Risks pile up to derail investor sentiment
There’s a sea of red in equity markets on Tuesday, as risk appetite is quickly dissolved and safe havens come back into favour.
The sell-off came following a reversal in fortune in the US on Monday, where early gains fizzled out and some additional selling late in the session appeared to rattle the markets. This apparent lack of confidence even in the US – which has shown more resilience than its Asian and European counterparts in recent months – has spread anxiety throughout the markets and got people talking about the prospect of a greater downturn.
This is coming back to the number of underlying risk factors in the markets right now, be it US interest rates, Brexit, Italian debt, trade wars or emerging markets. These are all destabilising factors and sentiment may finally be caving under the weight of it all. Trump’s tax cuts ensured that the US is the last to fall, with companies reporting stunning earnings growth in the first two quarters and the third shaping up the same way, but this can only last so long and its finally taking its toll.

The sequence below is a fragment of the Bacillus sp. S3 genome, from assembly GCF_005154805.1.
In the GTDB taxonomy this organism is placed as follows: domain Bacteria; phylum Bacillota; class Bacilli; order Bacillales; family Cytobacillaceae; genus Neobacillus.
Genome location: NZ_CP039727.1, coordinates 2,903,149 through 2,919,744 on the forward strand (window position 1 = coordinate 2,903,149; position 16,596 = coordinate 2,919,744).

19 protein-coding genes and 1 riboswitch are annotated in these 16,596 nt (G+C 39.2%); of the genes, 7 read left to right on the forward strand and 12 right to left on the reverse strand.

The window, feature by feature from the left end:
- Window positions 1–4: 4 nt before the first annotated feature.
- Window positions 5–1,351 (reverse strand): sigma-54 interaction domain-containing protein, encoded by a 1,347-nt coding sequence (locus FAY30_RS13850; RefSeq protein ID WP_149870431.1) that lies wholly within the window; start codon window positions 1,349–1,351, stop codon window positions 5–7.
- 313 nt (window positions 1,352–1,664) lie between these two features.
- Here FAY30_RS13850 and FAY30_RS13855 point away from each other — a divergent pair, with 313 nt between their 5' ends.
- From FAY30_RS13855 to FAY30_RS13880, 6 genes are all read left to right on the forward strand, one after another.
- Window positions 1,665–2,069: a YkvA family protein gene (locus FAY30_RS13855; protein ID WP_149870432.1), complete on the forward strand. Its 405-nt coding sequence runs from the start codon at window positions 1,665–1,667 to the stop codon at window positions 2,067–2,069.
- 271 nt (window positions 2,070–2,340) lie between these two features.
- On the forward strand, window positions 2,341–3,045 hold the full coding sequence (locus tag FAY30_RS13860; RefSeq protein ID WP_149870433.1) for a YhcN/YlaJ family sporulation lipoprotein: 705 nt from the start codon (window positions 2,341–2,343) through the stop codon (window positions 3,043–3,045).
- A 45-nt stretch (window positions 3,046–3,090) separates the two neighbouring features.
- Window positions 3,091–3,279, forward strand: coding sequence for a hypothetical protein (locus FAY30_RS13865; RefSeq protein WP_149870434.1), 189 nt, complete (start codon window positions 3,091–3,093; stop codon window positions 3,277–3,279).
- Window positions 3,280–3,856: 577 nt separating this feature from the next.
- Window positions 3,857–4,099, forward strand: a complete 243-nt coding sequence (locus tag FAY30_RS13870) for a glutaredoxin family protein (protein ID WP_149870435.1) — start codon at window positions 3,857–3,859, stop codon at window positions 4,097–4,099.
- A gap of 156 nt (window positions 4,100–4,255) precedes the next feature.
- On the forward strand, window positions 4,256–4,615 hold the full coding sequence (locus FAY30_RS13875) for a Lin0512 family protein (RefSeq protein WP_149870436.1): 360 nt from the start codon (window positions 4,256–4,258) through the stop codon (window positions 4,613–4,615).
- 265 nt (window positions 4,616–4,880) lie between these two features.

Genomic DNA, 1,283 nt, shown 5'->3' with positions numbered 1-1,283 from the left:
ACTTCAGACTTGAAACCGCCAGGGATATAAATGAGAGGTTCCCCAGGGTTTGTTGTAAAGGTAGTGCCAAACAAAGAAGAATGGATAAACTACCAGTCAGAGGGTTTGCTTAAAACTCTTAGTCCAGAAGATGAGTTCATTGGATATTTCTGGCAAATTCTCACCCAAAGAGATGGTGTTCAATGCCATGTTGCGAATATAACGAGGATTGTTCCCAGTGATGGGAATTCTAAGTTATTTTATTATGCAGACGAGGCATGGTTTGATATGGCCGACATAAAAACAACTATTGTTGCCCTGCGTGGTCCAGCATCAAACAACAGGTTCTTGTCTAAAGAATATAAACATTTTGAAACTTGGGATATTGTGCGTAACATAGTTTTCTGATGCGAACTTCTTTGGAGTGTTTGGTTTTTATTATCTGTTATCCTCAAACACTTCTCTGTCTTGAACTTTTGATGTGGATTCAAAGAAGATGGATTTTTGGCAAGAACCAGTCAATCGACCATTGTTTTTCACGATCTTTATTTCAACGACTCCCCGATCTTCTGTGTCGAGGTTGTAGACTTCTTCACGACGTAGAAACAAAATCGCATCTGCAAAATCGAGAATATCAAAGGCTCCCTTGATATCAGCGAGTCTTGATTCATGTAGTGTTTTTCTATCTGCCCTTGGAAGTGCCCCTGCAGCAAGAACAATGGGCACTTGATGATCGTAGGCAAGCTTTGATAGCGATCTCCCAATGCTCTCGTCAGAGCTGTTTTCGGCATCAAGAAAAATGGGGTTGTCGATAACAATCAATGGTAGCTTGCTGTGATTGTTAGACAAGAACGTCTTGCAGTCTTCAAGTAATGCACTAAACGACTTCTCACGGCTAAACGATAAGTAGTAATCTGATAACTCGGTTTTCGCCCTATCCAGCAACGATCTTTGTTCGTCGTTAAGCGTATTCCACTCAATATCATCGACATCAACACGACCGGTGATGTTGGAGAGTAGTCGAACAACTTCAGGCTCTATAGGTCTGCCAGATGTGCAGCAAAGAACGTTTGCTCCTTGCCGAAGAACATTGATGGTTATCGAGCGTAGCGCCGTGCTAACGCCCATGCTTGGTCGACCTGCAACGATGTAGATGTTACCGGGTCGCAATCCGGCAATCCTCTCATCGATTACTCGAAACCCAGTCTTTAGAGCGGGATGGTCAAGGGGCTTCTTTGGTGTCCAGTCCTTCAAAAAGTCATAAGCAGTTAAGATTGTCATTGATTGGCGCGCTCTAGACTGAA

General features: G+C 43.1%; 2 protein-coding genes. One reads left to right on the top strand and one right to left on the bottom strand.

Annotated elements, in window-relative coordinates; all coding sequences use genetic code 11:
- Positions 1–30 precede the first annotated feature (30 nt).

The question now is how bad it gets and what is done to reassure investors. Instability in the markets could encourage the Fed to take its foot off the gas when it comes to interest rate hikes which may ease some of the tension in the markets, given that the sell-off appeared to start with Powell’s claim that the central bank is a long way from neutral. This came in the same week that we got some solid economic figures that did little to change people’s views that rate hikes could be too aggressive.
Gold safe haven demand returns
Appetite for Gold is certainly picking up in these very unsettled markets, with the yellow metal scaling levels not seen in three months despite the fact that stock markets in that time have performed quite poorly, particularly in Europe and Asia. Gold’s role as a traditional safe haven was called into question at times this year when it sunk around 15% between April and August, even during times of apparent risk aversion in markets.
Gold Daily Chart
This may well have something to do with the fact that US Treasuries were seeing increased interest as Trump ramped up trade tensions with various countries. The fact that US stock markets also continued to perform well during this period which will have offered further support for the dollar won’t have helped matters either. A stronger dollar is typically negative for Gold and will have weighed on price. Even US markets though have been vulnerable to the latest moves which likely explains the sudden appetite for Gold again.
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